Chamfer or Fillet: It’s More Than a Coin Toss
Hailey Kupiec posted on July 19, 2016 |

First, a terminology review: in design and machining, a chamfer is a sloped or angled corner or edge, and a fillet is a rounded corner or edge. These edges can be located on either the interior or the exterior of a part.

However, applying a chamfer on an inside pocket is not a popular practice, explained Eng-Tips Forums user AJACK.

 

So the question is, “How do you choose between chamfering or filleting a sharp corner. Are there any factors to consider besides flipping a coin?” as asked by jamesyboy1990, a member of Eng-Tips Forums.

To try and shed some light on this question, the following are some basic factors to consider when making your machining decisions.

   

Comparison Between Chamfer and Fillet for External Edges

Whether you choose to go with a chamfer edge, or a fillet edge, will often depend on factors in your project such as budget and time constraints. The chart below compares some of these considerations:


 

Chamfer

Fillet

Cost

Less expensive if the part is being machined manually

If the part is being milled, the cost will be equal to that of a chamfer

Time

It is usually faster to apply a chamfer

Usually less time effective unless a round mill is already being used to mill complex, curved surfaces

Tooling

“Within reason one tool can create chamfers of different sizes” – KENAT on Eng-Tips Forums

Fillets require specific size tools to produce different fillet sizes.

Coatings

Due to the sharpness of chamfer corners, paint or protective coatings will draw back from the edge. This means that the coating near the edges will wear more quickly.

For a smooth, even application of the paint or coating, a fillet is a better option.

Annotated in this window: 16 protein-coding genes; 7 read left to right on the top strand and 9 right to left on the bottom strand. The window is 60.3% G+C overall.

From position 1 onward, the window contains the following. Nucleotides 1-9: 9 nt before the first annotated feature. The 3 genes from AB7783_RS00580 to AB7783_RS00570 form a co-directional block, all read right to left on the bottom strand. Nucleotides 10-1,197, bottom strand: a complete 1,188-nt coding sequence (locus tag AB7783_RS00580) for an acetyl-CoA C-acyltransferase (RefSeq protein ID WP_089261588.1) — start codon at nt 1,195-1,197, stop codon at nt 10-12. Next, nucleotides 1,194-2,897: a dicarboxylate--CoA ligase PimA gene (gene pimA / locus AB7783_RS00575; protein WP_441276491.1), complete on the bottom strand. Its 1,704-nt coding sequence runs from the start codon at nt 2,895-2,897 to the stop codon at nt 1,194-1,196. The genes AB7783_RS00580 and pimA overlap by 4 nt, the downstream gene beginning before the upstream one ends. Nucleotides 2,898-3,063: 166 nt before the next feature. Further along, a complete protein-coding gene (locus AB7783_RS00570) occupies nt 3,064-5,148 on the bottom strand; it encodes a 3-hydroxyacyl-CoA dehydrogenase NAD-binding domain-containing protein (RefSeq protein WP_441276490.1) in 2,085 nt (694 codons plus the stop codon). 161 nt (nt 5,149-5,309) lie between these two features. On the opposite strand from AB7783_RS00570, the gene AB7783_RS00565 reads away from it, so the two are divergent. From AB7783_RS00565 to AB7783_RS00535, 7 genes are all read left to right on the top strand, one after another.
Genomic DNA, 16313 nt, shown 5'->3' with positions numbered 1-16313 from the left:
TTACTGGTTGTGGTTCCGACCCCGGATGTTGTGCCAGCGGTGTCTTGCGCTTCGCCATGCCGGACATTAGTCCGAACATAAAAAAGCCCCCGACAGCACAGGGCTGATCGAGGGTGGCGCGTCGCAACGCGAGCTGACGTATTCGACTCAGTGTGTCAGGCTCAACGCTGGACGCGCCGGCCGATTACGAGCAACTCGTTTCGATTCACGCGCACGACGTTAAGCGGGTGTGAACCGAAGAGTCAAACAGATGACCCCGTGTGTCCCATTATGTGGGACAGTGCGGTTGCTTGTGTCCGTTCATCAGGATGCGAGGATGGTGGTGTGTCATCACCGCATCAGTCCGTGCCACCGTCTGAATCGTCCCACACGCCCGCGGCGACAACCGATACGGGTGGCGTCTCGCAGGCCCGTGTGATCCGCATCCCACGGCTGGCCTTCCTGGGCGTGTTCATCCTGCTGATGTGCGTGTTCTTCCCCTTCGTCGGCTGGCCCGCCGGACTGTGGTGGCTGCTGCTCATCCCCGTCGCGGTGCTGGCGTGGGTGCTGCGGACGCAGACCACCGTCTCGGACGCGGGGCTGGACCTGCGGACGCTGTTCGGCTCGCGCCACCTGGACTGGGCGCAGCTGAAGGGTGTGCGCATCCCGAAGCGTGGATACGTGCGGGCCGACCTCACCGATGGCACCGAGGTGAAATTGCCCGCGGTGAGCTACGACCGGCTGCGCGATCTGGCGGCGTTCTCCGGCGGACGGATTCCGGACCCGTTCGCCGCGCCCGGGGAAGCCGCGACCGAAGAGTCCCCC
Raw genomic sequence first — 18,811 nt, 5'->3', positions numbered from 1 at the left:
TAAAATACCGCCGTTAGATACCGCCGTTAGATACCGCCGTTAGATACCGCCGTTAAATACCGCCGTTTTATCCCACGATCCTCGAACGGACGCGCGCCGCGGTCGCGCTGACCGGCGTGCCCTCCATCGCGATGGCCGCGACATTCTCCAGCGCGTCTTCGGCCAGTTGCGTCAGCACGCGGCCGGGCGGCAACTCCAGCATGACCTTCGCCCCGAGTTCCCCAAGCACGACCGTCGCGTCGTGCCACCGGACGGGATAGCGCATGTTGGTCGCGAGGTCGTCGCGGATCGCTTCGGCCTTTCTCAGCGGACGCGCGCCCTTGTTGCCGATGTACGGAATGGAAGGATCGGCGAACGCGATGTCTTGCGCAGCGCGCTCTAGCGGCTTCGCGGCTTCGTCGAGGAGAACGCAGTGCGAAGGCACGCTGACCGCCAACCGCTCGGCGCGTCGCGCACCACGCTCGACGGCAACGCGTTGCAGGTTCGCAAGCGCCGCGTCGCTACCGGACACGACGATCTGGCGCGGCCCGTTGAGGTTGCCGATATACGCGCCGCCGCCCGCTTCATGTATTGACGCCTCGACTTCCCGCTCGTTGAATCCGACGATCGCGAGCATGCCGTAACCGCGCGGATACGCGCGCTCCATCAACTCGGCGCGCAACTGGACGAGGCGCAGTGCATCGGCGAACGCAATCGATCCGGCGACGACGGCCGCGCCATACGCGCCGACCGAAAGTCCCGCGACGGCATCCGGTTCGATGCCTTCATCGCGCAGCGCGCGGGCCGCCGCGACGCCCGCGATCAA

Which Method is the Most Popular?

Fillets give a part better flow and less resistance. Using a fillet also eliminates any sharp edges that can be easily damaged, or that could cause injury when the part is handled. This means there is less risk of failing an inspection for having a burr or sharp edge. Fillets also have lower stress concentration factors, meaning that they distribute stress over a broader area. This makes filleted parts more durable, and able to withstand larger loads.

Chamfers are more forgiving when designing to fit mating parts, but overall it appears that designs using fillets are preferred by senior management, industrial designers and many others according to forum user KENAT.

“On a finishing turn, I would always put a 0.010 fillet on every corner because when turning any angular turn the tool tip will leave the finished surface and could cause a sharp edge. The extra time is undetectable but the lack of sharp edges will be a joy to your customer and you,” said forum user BillPSU.

Want to join the conversation? Head over to Eng-Tips Forums. To discuss this article, click here.

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